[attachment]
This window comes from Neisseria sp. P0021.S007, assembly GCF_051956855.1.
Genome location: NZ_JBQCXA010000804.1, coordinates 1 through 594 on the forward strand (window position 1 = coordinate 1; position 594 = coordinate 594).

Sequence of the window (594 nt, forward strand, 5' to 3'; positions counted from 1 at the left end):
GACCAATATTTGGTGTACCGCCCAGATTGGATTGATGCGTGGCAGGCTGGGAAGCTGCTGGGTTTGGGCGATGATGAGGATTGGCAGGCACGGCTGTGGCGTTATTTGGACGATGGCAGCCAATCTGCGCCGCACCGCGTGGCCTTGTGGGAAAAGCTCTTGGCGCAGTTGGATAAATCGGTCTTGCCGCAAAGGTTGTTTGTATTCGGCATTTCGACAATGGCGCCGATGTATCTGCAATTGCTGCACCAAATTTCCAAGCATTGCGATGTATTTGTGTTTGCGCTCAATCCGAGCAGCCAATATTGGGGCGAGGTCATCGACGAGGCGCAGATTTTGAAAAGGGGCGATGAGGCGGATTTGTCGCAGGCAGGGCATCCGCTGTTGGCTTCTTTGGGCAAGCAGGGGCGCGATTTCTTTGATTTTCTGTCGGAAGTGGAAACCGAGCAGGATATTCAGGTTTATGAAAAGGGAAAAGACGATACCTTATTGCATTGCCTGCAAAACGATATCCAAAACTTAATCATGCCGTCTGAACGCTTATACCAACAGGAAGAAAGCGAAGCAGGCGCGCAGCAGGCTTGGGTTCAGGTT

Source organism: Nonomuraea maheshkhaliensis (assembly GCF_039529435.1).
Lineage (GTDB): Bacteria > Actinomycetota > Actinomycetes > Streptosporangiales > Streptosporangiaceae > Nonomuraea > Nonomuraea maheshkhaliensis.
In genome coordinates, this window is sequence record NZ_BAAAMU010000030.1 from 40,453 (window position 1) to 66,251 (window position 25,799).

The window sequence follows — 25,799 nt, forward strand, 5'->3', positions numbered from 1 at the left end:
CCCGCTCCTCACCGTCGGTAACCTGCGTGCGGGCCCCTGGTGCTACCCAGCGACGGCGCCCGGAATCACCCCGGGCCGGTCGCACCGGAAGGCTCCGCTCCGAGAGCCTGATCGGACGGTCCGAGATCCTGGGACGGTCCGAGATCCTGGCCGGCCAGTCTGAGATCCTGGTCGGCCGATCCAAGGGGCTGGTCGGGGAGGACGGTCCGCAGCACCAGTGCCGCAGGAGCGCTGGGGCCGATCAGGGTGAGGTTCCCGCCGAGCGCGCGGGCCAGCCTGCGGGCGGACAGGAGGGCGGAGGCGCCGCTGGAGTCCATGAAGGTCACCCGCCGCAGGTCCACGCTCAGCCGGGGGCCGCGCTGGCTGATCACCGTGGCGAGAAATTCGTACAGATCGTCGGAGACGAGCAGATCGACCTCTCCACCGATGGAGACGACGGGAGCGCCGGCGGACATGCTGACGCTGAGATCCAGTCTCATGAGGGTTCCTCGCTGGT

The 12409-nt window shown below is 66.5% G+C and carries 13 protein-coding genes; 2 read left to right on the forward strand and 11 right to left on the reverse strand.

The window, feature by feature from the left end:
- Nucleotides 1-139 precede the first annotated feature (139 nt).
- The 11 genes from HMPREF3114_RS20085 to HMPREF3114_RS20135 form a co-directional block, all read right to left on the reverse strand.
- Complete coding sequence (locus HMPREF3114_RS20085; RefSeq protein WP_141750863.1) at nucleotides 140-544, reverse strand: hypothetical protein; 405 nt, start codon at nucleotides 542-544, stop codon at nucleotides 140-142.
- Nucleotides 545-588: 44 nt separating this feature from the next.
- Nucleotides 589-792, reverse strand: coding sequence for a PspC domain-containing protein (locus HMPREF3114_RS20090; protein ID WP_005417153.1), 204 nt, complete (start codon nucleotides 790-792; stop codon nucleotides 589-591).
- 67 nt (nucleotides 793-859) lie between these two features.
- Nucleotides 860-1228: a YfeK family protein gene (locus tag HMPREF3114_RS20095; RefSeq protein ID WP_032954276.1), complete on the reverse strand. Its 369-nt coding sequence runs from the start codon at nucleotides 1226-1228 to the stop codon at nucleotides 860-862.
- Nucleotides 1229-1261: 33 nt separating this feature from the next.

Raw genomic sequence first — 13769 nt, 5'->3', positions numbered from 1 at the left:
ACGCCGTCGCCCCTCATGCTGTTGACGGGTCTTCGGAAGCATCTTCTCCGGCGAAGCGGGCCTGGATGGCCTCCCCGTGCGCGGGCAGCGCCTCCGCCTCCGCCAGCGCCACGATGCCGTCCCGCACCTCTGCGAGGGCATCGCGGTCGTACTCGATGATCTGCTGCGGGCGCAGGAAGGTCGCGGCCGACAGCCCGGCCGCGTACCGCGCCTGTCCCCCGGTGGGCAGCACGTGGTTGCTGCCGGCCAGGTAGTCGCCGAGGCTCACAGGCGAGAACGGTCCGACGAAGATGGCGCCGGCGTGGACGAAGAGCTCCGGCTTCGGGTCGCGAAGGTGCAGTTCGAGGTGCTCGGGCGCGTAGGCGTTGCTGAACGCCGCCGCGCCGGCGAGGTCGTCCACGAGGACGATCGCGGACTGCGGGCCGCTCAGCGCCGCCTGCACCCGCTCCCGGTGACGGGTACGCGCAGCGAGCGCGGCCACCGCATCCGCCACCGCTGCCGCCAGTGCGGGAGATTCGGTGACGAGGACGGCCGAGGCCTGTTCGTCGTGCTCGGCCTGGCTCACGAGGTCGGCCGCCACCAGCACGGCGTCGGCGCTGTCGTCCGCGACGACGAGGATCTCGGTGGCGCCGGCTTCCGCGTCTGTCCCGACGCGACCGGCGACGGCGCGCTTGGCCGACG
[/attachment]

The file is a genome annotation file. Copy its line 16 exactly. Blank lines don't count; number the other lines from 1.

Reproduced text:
- Nucleotides 589-792, reverse strand: coding sequence for a PspC domain-containing protein (locus HMPREF3114_RS20090; protein ID WP_005417153.1), 204 nt, complete (start codon nucleotides 790-792; stop codon nucleotides 589-591).